Sweden not doing enough to protect biodiversity, new report shows

A new feeding program is contributing to an increased arctic fox population in Sweden. (iStock)
More than 2000 Swedish species are at risk of going extinct, including the Arctic Fox. (iStock)
The Swedish Environmental Protection Agency has published a report with suggestions on how the government can step up its efforts to safeguard global biodiversity.

The so-called Aichi Targets, which world leaders agreed upon in 2010 to help protect the planet’s resources and diversity, expire this year.

Zoologist Torbjorn Ebenhard, one of the co-authors of the report, says most of the targets have not been achieved, whether regionally, nationally or globally.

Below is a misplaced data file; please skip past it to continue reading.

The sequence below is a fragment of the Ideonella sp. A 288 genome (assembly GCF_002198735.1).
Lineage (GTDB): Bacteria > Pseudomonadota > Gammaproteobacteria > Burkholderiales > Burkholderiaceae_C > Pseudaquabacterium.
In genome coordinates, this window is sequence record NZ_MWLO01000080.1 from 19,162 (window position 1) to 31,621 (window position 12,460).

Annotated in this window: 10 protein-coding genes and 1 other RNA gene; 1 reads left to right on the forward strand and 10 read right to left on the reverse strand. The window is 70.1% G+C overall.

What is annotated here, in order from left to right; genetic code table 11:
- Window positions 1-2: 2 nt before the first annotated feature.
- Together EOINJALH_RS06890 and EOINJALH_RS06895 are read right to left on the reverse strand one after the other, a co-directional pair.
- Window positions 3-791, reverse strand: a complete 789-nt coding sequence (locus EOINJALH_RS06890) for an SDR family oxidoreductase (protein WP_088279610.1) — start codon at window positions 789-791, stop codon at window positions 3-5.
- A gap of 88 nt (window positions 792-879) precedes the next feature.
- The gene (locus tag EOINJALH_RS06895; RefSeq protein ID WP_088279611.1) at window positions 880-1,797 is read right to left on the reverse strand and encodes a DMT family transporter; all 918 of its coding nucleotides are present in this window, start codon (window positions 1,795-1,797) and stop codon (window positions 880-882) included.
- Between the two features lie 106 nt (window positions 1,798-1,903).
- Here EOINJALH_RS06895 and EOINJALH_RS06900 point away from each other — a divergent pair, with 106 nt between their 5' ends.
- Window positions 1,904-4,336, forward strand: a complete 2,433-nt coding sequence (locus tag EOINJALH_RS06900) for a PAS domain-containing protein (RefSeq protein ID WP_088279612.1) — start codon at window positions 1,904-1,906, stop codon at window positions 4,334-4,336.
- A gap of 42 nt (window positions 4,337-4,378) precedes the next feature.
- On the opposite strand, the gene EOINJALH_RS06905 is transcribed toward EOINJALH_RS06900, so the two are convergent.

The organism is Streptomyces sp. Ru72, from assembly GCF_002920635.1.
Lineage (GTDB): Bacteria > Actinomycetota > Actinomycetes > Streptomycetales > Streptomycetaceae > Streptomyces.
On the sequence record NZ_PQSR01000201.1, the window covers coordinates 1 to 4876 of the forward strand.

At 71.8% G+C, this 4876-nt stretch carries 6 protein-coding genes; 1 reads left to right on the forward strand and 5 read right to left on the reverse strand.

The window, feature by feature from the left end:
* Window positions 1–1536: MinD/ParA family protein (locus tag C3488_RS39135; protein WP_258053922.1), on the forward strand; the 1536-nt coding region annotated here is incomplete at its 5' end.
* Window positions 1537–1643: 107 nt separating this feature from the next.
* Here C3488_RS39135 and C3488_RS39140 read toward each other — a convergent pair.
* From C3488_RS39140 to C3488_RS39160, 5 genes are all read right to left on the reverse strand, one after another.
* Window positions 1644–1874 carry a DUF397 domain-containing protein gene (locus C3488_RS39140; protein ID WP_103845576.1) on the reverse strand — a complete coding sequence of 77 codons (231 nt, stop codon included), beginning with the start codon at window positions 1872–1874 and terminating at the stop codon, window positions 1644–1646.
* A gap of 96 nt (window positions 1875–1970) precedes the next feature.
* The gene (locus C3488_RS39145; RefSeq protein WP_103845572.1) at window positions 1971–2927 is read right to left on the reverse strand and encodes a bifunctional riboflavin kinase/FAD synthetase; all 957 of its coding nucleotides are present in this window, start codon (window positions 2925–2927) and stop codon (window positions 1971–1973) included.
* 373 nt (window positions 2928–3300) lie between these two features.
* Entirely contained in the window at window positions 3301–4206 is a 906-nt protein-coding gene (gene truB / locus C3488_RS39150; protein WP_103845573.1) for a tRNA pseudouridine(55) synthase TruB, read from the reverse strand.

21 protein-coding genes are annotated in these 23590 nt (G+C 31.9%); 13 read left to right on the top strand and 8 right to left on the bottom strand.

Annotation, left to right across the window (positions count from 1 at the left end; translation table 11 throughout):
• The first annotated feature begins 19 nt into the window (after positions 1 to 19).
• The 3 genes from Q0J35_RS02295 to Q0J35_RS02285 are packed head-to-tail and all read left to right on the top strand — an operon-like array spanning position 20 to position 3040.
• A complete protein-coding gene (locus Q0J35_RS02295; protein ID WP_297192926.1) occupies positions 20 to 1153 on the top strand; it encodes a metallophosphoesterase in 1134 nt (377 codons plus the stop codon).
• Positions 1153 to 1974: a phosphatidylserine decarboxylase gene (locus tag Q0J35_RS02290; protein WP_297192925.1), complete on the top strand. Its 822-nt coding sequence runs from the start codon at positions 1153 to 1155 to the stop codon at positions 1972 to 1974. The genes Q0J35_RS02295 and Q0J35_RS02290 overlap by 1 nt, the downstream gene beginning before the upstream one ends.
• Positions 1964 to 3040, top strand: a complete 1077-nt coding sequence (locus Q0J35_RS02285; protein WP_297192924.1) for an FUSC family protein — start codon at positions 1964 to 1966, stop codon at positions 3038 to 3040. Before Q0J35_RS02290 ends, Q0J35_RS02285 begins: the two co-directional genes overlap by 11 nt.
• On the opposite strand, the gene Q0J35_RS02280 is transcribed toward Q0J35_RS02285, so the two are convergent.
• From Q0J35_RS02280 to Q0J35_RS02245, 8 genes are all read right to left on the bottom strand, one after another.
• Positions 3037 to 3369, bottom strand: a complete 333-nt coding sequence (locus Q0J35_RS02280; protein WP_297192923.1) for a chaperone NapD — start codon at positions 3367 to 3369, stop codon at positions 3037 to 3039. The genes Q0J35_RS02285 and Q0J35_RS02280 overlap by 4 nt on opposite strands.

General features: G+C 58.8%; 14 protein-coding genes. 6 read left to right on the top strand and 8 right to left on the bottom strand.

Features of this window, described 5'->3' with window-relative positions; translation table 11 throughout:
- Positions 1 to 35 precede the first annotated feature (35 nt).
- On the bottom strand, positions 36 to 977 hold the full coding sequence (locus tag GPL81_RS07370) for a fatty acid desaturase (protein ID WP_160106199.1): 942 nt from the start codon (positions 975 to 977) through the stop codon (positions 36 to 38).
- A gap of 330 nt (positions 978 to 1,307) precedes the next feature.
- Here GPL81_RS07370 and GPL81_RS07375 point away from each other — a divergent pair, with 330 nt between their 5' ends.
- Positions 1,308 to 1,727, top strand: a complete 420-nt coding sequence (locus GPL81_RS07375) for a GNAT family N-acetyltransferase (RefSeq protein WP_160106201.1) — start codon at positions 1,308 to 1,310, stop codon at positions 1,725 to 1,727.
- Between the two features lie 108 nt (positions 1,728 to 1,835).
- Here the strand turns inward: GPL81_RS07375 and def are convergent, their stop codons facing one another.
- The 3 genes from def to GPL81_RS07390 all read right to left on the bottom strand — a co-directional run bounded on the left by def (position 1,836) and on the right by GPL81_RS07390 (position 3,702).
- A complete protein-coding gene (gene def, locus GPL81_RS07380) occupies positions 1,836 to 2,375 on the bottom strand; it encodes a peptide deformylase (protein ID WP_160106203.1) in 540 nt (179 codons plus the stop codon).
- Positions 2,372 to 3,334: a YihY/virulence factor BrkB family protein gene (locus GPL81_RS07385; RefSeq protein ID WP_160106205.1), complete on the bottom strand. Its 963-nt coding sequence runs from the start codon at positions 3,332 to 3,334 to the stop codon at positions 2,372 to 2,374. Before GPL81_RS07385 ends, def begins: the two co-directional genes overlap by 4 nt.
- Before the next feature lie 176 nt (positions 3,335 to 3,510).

He would like to see the government move beyond promising words:

“There is still time to change things. But the longer we wait, the harder it will get and the more it will cost us”, he said.

Radio Sweden

For more on Sweden and the six goals some say are needed to safeguard its biodiversity, listen to Radio Sweden’s report.

Related stories from around the North:

Canada: UN’s bleak biodiversity report highlights Canada’s Indigenous protected areas, Radio Canada International

Finland: Finland has a ‘big responsibility’ for biodiversity loss, says researcher, Yle News

Sweden: Preserving biodiversity in Sweden’s shrinking natural forests, Radio Sweden

Radio Sweden

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